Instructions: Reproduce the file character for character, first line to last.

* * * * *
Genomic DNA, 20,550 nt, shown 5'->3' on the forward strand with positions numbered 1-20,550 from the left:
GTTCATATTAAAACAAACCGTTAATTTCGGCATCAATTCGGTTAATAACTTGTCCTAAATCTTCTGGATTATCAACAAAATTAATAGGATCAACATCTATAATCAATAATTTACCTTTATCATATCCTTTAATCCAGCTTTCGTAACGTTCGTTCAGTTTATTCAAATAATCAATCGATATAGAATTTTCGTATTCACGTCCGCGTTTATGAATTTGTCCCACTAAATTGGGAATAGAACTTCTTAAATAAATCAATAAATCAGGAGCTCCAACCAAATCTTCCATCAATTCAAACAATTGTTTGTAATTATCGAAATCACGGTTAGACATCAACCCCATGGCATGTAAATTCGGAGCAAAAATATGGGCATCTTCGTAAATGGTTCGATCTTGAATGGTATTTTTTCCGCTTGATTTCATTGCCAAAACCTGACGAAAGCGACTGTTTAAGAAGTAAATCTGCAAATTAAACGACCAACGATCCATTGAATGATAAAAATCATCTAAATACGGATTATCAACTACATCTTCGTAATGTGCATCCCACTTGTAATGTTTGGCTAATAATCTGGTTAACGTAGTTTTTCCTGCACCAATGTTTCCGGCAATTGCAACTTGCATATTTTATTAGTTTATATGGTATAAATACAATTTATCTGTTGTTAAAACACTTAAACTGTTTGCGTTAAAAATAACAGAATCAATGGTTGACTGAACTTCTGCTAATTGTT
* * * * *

Genomic DNA, 20,550 nt, shown 5'->3' on the forward strand with positions numbered 1-20,550 from the left:
GTTCATATTAAAACAAACCGTTAATTTCGGCATCAATTCGGTTAATAACTTGTCCTAAATCTTCTGGATTATCAACAAAATTAATAGGATCAACATCTATAATCAATAATTTACCTTTATCATATCCTTTAATCCAGCTTTCGTAACGTTCGTTCAGTTTATTCAAATAATCAATCGATATAGAATTTTCGTATTCACGTCCGCGTTTATGAATTTGTCCCACTAAATTGGGAATAGAACTTCTTAAATAAATCAATAAATCAGGAGCTCCAACCAAATCTTCCATCAATTCAAACAATTGTTTGTAATTATCGAAATCACGGTTAGACATCAACCCCATGGCATGTAAATTCGGAGCAAAAATATGGGCATCTTCGTAAATGGTTCGATCTTGAATGGTATTTTTTCCGCTTGATTTCATTGCCAAAACCTGACGAAAGCGACTGTTTAAGAAGTAAATCTGCAAATTAAACGACCAACGATCCATTGAATGATAAAAATCATCTAAATACGGATTATCAACTACATCTTCGTAATGTGCATCCCACTTGTAATGTTTGGCTAATAATCTGGTTAACGTAGTTTTTCCTGCACCAATGTTTCCGGCAATTGCAACTTGCATATTTTATTAGTTTATATGGTATAAATACAATTTATCTGTTGTTAAAACACTTAAACTGTTTGCGTTAAAAATAACAGAATCAATGGTTGACTGAACTTCTGCTAATTGTT